With the new building, with new galleries you have managed to reduce a significant work of art to a mere dabble in history. It has none of the brilliance as it did in it’s original installation in that large open space with light that filled the gallery and on approach it felt like walking into a weightlessness. An experience I’m sure Irwin intended it to be.

    If you can’t do it right, don’t bother at all, because those who have seen this version will never know how wonderful a work of art this is. And those like me will walk away disappointed.

  • lia sanfelippo says:

    hello i remember the cloth art by robert irwin i was 12 years old and was draged into the museum by my father i hatered going to art museums aand i stil have a problem w/ most of them but the walker is different its hip way hip some day i hope to take my child there peace out lia

  • Susan Roverud says:

    saw the Irwin piece probably in the 70s. I remember being alone in the
    gallery and looking toward the far wall filled with glowing light, not
    being able to identify what this mysterious field of light was. I was
    pulled toward it, feeling I was in another dimension, going forward
    until I ran into the scrim fabric. This has stayed with me as a truly
    art experience. The idea of creating something that held such mystery
    with the ability to create such curiosity and other-worldliness is
    still with me.
    When I heard it was going on exhibit, I was thrilled, told all my
    friends about this wonderful piece of experience art. When I walked
    into the entirely too small gallery, from the side(!), with a pillar in
    the middle of the room(!), my disappointment was profound. I have to
    agree with previous post by Rochelle Woldorsky – WHY BOTHER? The
    presentation of this piece was less than inadequate – there was no
    experience, no transformation – it was just a room with fabric and a
    light. I have to experience this brilliant piece only in my memory and
    I was so hoping to have and share this experience again. I think of the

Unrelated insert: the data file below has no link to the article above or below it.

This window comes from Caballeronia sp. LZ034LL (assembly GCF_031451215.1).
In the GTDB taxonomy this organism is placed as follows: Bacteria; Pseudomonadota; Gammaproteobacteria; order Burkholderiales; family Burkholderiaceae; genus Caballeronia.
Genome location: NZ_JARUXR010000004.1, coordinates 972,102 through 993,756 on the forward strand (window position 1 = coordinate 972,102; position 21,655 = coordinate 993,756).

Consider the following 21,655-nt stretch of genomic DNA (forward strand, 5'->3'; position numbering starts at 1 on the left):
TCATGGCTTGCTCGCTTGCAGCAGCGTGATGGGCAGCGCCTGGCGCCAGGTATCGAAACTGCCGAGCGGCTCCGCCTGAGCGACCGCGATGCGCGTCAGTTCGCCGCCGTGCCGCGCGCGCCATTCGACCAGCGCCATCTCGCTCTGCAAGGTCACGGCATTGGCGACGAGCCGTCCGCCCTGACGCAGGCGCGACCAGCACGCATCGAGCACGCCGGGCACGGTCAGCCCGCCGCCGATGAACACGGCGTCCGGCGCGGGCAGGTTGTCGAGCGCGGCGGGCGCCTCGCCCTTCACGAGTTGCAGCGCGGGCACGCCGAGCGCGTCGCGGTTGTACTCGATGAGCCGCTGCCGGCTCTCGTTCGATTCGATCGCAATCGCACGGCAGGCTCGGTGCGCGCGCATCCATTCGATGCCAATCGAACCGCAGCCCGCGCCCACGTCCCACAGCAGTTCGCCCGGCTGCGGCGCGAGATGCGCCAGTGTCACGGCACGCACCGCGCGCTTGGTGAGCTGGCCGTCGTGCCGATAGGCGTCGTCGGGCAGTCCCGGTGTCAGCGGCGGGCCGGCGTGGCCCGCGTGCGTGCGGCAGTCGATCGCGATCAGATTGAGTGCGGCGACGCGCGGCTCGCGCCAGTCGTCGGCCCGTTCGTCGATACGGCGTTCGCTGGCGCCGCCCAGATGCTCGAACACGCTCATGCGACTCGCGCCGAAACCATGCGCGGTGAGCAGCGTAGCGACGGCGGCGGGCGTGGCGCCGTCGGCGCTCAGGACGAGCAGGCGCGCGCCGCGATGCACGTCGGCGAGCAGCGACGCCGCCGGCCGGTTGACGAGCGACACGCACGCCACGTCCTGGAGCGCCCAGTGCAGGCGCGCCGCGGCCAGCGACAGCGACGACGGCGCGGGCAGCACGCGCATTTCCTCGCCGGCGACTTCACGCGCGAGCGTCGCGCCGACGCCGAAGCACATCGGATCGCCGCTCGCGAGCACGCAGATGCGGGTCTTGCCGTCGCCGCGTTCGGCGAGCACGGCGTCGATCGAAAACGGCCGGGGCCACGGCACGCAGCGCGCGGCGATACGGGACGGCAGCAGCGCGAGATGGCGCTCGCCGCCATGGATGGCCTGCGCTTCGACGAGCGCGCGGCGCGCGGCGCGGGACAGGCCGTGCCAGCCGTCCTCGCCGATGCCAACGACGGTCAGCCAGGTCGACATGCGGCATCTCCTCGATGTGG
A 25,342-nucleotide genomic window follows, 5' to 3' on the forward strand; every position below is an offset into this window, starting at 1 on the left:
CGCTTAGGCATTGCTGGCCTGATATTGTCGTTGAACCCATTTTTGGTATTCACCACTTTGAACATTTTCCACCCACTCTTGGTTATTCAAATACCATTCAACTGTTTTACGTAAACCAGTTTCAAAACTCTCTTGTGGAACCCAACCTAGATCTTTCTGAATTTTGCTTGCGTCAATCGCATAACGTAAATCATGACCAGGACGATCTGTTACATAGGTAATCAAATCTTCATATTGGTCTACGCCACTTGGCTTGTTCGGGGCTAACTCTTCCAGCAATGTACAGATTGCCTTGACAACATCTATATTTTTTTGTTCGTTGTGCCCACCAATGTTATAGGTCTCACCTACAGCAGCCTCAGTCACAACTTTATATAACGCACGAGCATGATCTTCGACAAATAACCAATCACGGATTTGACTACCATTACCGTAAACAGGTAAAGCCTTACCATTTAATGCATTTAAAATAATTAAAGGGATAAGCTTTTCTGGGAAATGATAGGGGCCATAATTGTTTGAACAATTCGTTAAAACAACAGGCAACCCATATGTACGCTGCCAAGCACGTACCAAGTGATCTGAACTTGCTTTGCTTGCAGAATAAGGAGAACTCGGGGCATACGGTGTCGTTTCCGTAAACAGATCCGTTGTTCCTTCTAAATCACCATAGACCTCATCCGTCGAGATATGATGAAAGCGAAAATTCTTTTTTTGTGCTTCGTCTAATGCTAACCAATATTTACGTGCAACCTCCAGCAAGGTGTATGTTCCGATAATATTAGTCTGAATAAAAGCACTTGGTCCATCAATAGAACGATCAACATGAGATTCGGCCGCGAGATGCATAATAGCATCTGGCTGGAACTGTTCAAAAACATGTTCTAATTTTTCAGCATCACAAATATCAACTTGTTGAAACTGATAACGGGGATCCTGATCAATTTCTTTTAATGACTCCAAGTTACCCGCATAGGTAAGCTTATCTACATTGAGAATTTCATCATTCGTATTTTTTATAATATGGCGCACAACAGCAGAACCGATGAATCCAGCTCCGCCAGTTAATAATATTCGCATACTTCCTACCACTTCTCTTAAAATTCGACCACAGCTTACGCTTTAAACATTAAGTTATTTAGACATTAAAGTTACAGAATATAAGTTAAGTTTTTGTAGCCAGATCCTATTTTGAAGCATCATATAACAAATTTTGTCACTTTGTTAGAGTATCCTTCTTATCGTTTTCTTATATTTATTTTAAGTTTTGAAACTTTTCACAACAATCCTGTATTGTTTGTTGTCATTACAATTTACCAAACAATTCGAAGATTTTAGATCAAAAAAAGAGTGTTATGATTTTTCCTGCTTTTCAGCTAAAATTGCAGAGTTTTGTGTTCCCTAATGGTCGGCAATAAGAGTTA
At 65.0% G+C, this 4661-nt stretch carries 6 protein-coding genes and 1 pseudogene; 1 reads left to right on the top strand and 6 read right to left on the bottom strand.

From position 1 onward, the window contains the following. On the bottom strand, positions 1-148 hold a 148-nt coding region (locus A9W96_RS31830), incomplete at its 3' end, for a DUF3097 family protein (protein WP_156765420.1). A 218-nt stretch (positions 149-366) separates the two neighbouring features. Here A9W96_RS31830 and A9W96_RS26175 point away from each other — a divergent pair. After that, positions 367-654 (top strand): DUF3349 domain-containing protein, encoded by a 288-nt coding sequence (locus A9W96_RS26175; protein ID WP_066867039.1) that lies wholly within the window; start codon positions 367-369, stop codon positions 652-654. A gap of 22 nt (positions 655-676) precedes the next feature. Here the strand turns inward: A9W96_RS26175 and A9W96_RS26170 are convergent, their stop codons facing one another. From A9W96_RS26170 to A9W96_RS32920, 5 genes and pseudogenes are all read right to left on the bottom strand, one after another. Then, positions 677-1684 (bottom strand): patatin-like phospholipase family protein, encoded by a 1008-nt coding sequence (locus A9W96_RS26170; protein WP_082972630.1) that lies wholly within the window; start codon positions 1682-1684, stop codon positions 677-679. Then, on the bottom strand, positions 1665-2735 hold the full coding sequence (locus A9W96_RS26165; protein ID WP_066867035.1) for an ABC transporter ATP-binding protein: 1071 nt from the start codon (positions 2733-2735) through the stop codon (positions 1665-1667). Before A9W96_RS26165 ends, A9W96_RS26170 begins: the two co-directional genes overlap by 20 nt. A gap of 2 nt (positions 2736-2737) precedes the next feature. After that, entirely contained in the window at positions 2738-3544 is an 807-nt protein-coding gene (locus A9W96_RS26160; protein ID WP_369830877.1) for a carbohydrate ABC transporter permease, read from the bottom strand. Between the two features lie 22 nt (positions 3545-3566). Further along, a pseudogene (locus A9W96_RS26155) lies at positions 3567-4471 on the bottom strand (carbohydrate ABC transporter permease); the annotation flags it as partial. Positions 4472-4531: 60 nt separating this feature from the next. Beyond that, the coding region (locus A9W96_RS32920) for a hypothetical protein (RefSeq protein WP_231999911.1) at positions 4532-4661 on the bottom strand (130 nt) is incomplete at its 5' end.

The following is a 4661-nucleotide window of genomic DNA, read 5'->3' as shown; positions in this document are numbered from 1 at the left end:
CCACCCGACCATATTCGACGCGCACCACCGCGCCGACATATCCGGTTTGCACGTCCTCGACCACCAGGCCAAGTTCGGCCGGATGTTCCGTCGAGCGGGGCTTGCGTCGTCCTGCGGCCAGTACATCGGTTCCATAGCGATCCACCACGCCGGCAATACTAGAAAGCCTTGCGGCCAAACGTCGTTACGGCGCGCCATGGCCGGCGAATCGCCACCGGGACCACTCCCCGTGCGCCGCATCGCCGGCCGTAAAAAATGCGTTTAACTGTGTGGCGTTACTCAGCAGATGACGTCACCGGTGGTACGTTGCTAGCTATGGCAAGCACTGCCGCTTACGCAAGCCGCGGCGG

people walking away, wondering what that was all about, knowing that if
    only this piece was presented well it might transform some about the
    power of art.

  • Frank Gaard says:

    Underwhelming I remember liking Siah Armajani’s floating sculpture in that first gallery (1971 new museum opening) that’s where I first saw Irwin’s scrim. I know Irwin is well regarded but I think he’s just not credible in the scrim pieces. He was a great painter but this is way just whack. The test of time requires diverse opinions. I like his painted circles(disks) better than his hyped less material post-minimalism. Painting keeps returning like zombies in a b-movie, when Irwin painted he was very fine but this rag with a light behind it is like Star Trek sets on tv.You can do some things well but not everything well. I guess I like Irwin more human and more fetish finish 60’s than as a conceptualist. Call me romantic but Irwin was quite a fascinating painter.This scrim is like saving wrappers off a birthday present.I don’t mean to be glib but the mystery of art has grown bigger in the last 40 years and the gambits the propositions of then don’t all hold water today. Maybe he was opportunistic ambitious artist to threw the dice and voila look at my little sensation (apologies to Paul Cezanne).Not everyone thinks minimalism is pie.

  • tonifoti says:

    dear frank may i be frank you dont know anything about light or space the scrim is the best its irwin at his best You become part of the art his early paintings are nowere i saw his show whos afraid of red yellow and blue in san deigo 2008? they had a small retro of his paintings middle of the road he was trying to find himself …… keep looking at art w/ a open mind i save all my birthday wappers they are better than the ”presents” regards ton

  • Bgrace says:

    I so wish this piece could always be on view! I’ve stopped by to visit it multiple times in the past few months – and it creates such a holy space. Such clean thought – such quiet grace. I’m sad to see it go. Too soon!

    Thanks so much for bringing this back – even if the gallery space/entrance are less than perfect. It’s still wonderous. Thanks, Walker!


  • thanks !! very helpful post!